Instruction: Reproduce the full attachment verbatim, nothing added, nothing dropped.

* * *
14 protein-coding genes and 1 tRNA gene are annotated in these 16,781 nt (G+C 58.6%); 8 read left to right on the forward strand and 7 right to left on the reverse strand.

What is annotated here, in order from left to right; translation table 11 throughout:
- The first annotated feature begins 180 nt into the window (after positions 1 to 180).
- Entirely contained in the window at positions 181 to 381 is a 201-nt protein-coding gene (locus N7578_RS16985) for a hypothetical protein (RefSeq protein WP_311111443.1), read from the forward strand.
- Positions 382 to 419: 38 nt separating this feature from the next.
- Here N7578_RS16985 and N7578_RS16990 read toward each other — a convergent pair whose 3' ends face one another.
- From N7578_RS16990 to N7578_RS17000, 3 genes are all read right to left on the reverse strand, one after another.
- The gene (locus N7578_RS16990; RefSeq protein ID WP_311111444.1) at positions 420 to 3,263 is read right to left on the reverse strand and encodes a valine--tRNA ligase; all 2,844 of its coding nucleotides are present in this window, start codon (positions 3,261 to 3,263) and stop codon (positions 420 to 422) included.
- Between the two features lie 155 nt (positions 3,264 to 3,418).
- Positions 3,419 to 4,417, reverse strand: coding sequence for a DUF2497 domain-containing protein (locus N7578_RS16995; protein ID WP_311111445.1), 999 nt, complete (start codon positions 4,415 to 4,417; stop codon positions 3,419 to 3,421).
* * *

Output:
14 protein-coding genes and 1 tRNA gene are annotated in these 16,781 nt (G+C 58.6%); 8 read left to right on the forward strand and 7 right to left on the reverse strand.

What is annotated here, in order from left to right; translation table 11 throughout:
- The first annotated feature begins 180 nt into the window (after positions 1 to 180).
- Entirely contained in the window at positions 181 to 381 is a 201-nt protein-coding gene (locus N7578_RS16985) for a hypothetical protein (RefSeq protein WP_311111443.1), read from the forward strand.
- Positions 382 to 419: 38 nt separating this feature from the next.
- Here N7578_RS16985 and N7578_RS16990 read toward each other — a convergent pair whose 3' ends face one another.
- From N7578_RS16990 to N7578_RS17000, 3 genes are all read right to left on the reverse strand, one after another.
- The gene (locus N7578_RS16990; RefSeq protein ID WP_311111444.1) at positions 420 to 3,263 is read right to left on the reverse strand and encodes a valine--tRNA ligase; all 2,844 of its coding nucleotides are present in this window, start codon (positions 3,261 to 3,263) and stop codon (positions 420 to 422) included.
- Between the two features lie 155 nt (positions 3,264 to 3,418).
- Positions 3,419 to 4,417, reverse strand: coding sequence for a DUF2497 domain-containing protein (locus N7578_RS16995; protein ID WP_311111445.1), 999 nt, complete (start codon positions 4,415 to 4,417; stop codon positions 3,419 to 3,421).